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I know that certificates that are sent by the server cant be faked (still there is MD5 collisions but costy) but what about faking the client .. in man in the middle attack: cant we tell the server that we are the legitimate client and take data from that server manipulate it then encrypt it again with legitimate client public key ? how does the client be sure that the data came really from the server ?

in theory .. can we inject any data into the response sent by the server to the client ?..

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Did you try learning how SSL/TLS works prior to asking the questions? There was a question on this just yesterday:… – Eugene Mayevski 'EldoS Corp Feb 25 '11 at 19:22
@Eugene that's a totally different question. This question is about the potential for MITM attacks on the client end, since SSL/TLS usually requires a server certificate but rarely requires a client one. – user257111 Feb 25 '11 at 19:27
exactly as Ninefingers said – zix Feb 25 '11 at 19:45
@Ninefingers if you learn how SSL works, you won't be asking such questions (and support them). The level of OP's supplementary questions shows that he insists on keeping himself ignorant rather than learn something. – Eugene Mayevski 'EldoS Corp Feb 25 '11 at 19:53
@Eugene that argument could be applied to any topic on here. If users read all the resources available on say C++ they could figure anything out for themselves at least theoretically. In practice, people need to ask for extra help understanding things. I think the OP has understood TLS/SSL and come to the conclusion that the usual usage of it isn't fully secure, but wishes to check his interpretation is right. And if s/he asks for additional clarification on people's points that isn't a problem. – user257111 Feb 25 '11 at 20:34

2 Answers 2

up vote 4 down vote accepted

How are you authenticating the client? SSL client certificates? Or some application level system (cookies etc)?

Here's what SSL does in a nutshell:

  • Negotiates a Diffie-Helmann shared session key between the two parties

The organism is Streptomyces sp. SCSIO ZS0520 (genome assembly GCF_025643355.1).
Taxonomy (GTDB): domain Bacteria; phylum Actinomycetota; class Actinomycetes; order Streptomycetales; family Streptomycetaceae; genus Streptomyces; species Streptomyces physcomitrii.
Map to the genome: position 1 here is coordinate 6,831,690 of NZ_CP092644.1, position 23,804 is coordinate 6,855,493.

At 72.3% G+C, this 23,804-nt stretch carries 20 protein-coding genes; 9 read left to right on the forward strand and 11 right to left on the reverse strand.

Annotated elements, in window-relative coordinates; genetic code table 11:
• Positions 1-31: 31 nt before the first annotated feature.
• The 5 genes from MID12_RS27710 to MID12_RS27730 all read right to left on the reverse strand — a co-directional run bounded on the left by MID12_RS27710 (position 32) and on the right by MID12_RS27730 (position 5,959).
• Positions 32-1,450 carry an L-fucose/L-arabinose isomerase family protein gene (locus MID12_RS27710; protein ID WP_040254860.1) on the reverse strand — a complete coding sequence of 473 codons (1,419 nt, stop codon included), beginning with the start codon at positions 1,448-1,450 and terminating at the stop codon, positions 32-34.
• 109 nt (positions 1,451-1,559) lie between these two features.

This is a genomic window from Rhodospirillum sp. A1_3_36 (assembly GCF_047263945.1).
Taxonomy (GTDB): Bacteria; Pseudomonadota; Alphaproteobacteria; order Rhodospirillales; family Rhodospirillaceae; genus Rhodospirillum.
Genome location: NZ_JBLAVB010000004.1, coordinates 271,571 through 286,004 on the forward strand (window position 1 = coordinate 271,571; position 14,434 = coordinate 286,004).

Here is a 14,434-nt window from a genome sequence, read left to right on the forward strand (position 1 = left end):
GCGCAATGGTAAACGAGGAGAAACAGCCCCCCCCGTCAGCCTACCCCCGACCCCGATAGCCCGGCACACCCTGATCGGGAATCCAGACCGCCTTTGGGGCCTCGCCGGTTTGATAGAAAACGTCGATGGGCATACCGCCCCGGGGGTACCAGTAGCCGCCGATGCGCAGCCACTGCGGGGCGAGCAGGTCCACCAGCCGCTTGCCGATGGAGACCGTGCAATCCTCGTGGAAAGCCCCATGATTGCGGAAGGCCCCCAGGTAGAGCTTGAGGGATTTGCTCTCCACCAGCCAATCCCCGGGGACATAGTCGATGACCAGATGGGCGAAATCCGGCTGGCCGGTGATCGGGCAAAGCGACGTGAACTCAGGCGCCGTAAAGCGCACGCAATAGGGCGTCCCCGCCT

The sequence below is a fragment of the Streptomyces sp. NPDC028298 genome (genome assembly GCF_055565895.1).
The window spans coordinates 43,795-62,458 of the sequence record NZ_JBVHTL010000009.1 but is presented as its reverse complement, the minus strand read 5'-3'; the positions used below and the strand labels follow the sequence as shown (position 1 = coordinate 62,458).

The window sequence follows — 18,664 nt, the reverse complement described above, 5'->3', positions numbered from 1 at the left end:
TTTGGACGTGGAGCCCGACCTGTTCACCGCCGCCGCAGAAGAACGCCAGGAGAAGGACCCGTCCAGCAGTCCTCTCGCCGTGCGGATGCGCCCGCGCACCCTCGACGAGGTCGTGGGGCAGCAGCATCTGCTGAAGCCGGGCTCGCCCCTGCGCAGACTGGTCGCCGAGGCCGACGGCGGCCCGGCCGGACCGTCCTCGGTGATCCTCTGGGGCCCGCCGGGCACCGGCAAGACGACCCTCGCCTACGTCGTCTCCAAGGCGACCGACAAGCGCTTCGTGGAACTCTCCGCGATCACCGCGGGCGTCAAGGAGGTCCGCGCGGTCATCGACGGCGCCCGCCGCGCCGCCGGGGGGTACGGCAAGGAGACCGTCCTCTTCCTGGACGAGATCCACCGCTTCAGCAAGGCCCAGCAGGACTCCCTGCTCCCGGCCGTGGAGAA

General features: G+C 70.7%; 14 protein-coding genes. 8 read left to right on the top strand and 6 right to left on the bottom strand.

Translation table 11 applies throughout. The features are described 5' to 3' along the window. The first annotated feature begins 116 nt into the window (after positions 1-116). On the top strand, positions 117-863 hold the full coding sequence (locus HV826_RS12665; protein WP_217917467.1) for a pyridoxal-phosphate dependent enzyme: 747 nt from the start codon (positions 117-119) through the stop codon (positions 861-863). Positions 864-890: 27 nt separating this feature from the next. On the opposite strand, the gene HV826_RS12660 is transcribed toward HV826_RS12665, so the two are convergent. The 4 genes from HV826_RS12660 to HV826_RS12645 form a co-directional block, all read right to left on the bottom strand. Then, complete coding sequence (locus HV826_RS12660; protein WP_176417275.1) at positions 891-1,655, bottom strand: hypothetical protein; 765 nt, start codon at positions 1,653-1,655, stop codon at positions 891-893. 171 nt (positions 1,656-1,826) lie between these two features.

• Has the server sign the session key and send the result to the client. Once the client verifies this, the client knows there is no MITM, and the server is who they say they are.
  • If client certificates are enabled, has the client sign the session key and send the signature to the server. The server now knows there is no MITM and the client is who they say they are.
  • Encrypts all data in both directions using the shared session key

Typically when you use SSL you won't use client certificates. Strictly speaking, the server does not know if the connection is MITM'd. However, most clients will disconnect if the server certificate is bad. The server assumes that if the client pushes forward with the connection, there is no MITM. Even if Mallory, doing the MITM, chooses not to propagate the disconnect from the client, he has no new information now; all he's done is connected to the server himself. Without intercepting the client's session cookie or other authentication information (which is only sent by the client after verifying the connection is secure) the MITM is useless.

So in short, as long as one end or the other verifies the certificate of the other end before initiating any high-level communication of sensitive information, SSL is secure in both directions.

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As I said, it encrypts all data in both directions with the shared session key. It's up to the client to verify that there's no MITM going on before it authenticates to the server and tells the server to start sending data (unless you're using client certs, in which case both sides verify each other) – bdonlan Feb 25 '11 at 19:57
ok got it ..thnx alot u r the best... – zix Feb 25 '11 at 21:53

You're right -- without secure certificate authentication on the client and server there is an opening for a man in the middle attack.

SSL can be "secure both ways" if you use mutual authentication also called two-way SSL.

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so is JS code injection possible in that case ? can i take the respond from the server and inject JS in it ..then send it to the client ? – zix Feb 25 '11 at 19:43
Ok, describe the attack. And don't just MITM, say what the MITM will do. Or look instead at @bdonlan's analysis. – James K Polk Feb 26 '11 at 2:02

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